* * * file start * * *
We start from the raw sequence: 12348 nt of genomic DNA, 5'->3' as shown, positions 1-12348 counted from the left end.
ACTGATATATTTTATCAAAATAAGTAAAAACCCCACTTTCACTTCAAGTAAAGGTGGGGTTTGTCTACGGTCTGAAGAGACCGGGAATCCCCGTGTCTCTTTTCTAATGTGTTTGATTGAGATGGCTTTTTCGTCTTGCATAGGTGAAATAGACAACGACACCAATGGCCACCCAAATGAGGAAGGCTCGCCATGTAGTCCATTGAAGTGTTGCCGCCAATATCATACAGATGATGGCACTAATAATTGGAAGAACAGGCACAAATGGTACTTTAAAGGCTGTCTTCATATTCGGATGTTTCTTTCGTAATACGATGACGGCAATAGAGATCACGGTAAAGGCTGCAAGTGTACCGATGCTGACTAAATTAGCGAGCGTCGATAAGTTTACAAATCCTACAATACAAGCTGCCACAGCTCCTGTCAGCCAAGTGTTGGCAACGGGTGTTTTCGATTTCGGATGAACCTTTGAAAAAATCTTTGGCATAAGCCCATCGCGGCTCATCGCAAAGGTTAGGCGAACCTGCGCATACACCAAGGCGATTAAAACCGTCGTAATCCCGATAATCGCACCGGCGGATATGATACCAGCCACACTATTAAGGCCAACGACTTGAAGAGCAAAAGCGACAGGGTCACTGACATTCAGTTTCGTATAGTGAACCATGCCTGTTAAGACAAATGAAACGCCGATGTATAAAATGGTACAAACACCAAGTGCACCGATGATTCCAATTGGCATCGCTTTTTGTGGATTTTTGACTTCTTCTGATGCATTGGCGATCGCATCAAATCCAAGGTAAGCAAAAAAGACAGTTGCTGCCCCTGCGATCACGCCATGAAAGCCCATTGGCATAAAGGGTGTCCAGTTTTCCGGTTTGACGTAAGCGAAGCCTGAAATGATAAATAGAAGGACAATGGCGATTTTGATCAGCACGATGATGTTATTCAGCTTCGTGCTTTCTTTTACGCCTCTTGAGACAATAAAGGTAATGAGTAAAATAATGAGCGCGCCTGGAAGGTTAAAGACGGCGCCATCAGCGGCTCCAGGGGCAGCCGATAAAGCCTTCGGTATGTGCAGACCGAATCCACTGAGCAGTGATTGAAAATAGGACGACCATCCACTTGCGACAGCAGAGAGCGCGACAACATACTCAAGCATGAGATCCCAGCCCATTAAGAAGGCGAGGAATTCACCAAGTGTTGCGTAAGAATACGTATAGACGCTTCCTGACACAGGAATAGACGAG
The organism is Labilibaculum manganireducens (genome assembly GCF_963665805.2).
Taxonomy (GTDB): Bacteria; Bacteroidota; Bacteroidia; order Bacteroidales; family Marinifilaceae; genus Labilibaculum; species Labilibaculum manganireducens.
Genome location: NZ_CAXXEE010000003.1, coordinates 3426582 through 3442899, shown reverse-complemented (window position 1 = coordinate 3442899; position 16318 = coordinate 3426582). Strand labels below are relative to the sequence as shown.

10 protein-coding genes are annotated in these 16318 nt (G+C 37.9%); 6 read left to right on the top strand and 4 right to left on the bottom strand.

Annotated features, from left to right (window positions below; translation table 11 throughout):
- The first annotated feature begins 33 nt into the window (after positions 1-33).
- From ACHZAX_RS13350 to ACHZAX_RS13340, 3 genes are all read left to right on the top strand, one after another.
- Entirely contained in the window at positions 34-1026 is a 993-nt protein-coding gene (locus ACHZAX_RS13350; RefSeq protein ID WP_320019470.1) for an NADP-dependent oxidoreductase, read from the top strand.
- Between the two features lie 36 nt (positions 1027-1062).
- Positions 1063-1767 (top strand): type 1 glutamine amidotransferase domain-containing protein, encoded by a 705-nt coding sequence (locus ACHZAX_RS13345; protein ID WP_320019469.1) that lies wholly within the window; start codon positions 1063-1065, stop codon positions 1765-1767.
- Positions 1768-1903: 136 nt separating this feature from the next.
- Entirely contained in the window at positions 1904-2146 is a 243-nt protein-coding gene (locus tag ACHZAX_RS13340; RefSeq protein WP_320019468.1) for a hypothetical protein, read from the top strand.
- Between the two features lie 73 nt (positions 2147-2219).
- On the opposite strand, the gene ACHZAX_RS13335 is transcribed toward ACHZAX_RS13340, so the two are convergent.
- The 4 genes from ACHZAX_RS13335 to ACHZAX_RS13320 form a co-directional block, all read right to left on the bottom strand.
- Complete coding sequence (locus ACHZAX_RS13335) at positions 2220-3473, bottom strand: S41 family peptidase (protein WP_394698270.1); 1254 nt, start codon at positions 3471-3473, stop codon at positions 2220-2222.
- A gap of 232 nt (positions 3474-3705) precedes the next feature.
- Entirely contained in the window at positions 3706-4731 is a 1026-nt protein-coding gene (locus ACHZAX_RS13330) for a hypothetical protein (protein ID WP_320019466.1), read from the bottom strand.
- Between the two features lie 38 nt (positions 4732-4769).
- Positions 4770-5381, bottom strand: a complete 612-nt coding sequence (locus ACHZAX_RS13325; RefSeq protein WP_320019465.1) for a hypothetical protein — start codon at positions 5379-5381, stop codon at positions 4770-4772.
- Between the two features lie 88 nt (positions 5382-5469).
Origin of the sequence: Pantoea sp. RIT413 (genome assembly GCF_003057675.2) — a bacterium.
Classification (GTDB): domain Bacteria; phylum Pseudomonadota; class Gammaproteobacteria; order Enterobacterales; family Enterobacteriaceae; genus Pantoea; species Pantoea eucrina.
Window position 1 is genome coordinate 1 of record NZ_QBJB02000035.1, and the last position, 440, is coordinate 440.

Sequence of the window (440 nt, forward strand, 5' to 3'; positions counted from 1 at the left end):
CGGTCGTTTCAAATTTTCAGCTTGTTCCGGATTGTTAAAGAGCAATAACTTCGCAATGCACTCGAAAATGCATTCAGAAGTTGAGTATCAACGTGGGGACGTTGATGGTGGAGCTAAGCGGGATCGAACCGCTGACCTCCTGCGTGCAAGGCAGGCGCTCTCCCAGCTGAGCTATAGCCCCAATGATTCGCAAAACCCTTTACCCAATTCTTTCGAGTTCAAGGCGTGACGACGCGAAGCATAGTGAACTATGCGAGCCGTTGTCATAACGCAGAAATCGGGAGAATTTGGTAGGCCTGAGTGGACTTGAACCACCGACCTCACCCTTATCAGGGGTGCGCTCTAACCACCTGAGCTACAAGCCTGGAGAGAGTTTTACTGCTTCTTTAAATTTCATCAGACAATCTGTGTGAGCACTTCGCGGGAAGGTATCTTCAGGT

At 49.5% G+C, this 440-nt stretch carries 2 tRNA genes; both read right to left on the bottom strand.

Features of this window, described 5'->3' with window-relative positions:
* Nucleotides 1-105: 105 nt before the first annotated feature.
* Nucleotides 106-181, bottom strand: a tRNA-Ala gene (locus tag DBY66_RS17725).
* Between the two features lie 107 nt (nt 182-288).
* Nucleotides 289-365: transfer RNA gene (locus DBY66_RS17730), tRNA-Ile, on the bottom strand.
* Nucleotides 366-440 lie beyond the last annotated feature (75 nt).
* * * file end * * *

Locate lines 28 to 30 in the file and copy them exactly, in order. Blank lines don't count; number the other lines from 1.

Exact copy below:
CGGTCGTTTCAAATTTTCAGCTTGTTCCGGATTGTTAAAGAGCAATAACTTCGCAATGCACTCGAAAATGCATTCAGAAGTTGAGTATCAACGTGGGGACGTTGATGGTGGAGCTAAGCGGGATCGAACCGCTGACCTCCTGCGTGCAAGGCAGGCGCTCTCCCAGCTGAGCTATAGCCCCAATGATTCGCAAAACCCTTTACCCAATTCTTTCGAGTTCAAGGCGTGACGACGCGAAGCATAGTGAACTATGCGAGCCGTTGTCATAACGCAGAAATCGGGAGAATTTGGTAGGCCTGAGTGGACTTGAACCACCGACCTCACCCTTATCAGGGGTGCGCTCTAACCACCTGAGCTACAAGCCTGGAGAGAGTTTTACTGCTTCTTTAAATTTCATCAGACAATCTGTGTGAGCACTTCGCGGGAAGGTATCTTCAGGT

At 49.5% G+C, this 440-nt stretch carries 2 tRNA genes; both read right to left on the bottom strand.

Features of this window, described 5'->3' with window-relative positions: